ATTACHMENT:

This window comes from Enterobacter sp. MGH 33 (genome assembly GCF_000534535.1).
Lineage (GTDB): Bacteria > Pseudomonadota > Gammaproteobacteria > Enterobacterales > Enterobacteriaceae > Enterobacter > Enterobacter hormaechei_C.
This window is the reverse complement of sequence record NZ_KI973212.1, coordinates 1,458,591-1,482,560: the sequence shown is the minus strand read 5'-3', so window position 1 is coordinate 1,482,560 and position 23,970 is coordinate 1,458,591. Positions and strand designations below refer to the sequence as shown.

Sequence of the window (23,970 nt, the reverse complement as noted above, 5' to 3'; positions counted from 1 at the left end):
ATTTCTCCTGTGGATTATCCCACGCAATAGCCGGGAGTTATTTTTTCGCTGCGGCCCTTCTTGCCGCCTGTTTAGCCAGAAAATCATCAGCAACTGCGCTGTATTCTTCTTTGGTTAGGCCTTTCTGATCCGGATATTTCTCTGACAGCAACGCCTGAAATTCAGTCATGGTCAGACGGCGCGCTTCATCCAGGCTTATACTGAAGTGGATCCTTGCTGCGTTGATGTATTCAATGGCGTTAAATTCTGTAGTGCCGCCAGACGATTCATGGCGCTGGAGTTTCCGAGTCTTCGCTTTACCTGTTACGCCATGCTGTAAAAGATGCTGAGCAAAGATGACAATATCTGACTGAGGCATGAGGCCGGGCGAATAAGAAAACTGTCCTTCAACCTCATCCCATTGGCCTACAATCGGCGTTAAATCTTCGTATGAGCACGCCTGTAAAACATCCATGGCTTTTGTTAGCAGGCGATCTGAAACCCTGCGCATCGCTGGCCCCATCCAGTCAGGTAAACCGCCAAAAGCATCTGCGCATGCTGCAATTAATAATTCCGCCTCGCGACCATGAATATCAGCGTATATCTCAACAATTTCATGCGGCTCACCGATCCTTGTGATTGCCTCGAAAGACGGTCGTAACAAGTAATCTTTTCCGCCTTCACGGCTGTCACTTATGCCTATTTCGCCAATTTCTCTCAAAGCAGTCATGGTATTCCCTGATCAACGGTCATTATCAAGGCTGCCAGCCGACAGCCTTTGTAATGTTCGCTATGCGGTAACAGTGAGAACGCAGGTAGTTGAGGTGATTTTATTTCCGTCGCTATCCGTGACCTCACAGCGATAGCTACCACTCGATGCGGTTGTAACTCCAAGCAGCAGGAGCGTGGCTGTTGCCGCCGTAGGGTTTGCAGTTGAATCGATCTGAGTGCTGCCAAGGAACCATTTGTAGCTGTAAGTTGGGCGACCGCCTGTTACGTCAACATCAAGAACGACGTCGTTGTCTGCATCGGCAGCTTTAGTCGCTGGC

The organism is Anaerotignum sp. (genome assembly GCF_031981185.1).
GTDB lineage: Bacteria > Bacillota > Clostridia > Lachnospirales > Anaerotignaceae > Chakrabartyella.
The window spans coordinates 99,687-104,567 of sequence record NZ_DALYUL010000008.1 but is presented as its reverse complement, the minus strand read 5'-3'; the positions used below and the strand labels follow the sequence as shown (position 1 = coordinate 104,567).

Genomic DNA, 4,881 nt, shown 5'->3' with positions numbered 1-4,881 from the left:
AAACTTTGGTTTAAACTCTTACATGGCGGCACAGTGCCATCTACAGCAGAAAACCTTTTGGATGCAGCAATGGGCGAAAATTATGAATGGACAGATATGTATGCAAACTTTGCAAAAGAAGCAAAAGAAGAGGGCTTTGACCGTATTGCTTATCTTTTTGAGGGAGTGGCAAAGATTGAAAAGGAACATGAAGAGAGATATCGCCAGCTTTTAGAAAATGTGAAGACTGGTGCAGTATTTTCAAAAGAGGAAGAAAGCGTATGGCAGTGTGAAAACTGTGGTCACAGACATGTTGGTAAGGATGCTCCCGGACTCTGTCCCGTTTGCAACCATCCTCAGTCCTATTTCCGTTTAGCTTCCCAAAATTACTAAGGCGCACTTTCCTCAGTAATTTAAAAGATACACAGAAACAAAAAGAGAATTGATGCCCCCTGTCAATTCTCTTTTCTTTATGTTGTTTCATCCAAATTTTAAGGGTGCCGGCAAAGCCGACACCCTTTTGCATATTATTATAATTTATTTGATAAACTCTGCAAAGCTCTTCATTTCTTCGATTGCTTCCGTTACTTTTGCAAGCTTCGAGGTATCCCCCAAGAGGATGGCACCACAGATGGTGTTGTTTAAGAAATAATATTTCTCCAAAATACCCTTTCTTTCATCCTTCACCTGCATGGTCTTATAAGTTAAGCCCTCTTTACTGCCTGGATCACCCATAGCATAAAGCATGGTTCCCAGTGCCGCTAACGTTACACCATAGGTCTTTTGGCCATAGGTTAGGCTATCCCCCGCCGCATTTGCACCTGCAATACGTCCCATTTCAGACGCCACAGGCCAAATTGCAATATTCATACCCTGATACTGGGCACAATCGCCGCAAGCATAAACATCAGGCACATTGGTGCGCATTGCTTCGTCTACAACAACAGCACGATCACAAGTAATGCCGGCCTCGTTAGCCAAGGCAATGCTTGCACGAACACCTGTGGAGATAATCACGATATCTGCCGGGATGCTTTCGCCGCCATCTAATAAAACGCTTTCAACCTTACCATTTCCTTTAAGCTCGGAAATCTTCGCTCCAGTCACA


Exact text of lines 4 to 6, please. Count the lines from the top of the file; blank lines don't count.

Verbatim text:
Sequence of the window (23,970 nt, the reverse complement as noted above, 5' to 3'; positions counted from 1 at the left end):
ATTTCTCCTGTGGATTATCCCACGCAATAGCCGGGAGTTATTTTTTCGCTGCGGCCCTTCTTGCCGCCTGTTTAGCCAGAAAATCATCAGCAACTGCGCTGTATTCTTCTTTGGTTAGGCCTTTCTGATCCGGATATTTCTCTGACAGCAACGCCTGAAATTCAGTCATGGTCAGACGGCGCGCTTCATCCAGGCTTATACTGAAGTGGATCCTTGCTGCGTTGATGTATTCAATGGCGTTAAATTCTGTAGTGCCGCCAGACGATTCATGGCGCTGGAGTTTCCGAGTCTTCGCTTTACCTGTTACGCCATGCTGTAAAAGATGCTGAGCAAAGATGACAATATCTGACTGAGGCATGAGGCCGGGCGAATAAGAAAACTGTCCTTCAACCTCATCCCATTGGCCTACAATCGGCGTTAAATCTTCGTATGAGCACGCCTGTAAAACATCCATGGCTTTTGTTAGCAGGCGATCTGAAACCCTGCGCATCGCTGGCCCCATCCAGTCAGGTAAACCGCCAAAAGCATCTGCGCATGCTGCAATTAATAATTCCGCCTCGCGACCATGAATATCAGCGTATATCTCAACAATTTCATGCGGCTCACCGATCCTTGTGATTGCCTCGAAAGACGGTCGTAACAAGTAATCTTTTCCGCCTTCACGGCTGTCACTTATGCCTATTTCGCCAATTTCTCTCAAAGCAGTCATGGTATTCCCTGATCAACGGTCATTATCAAGGCTGCCAGCCGACAGCCTTTGTAATGTTCGCTATGCGGTAACAGTGAGAACGCAGGTAGTTGAGGTGATTTTATTTCCGTCGCTATCCGTGACCTCACAGCGATAGCTACCACTCGATGCGGTTGTAACTCCAAGCAGCAGGAGCGTGGCTGTTGCCGCCGTAGGGTTTGCAGTTGAATCGATCTGAGTGCTGCCAAGGAACCATTTGTAGCTGTAAGTTGGGCGACCGCCTGTTACGTCAACATCAAGAACGACGTCGTTGTCTGCATCGGCAGCTTTAGTCGCTGGC

The organism is Anaerotignum sp. (genome assembly GCF_031981185.1).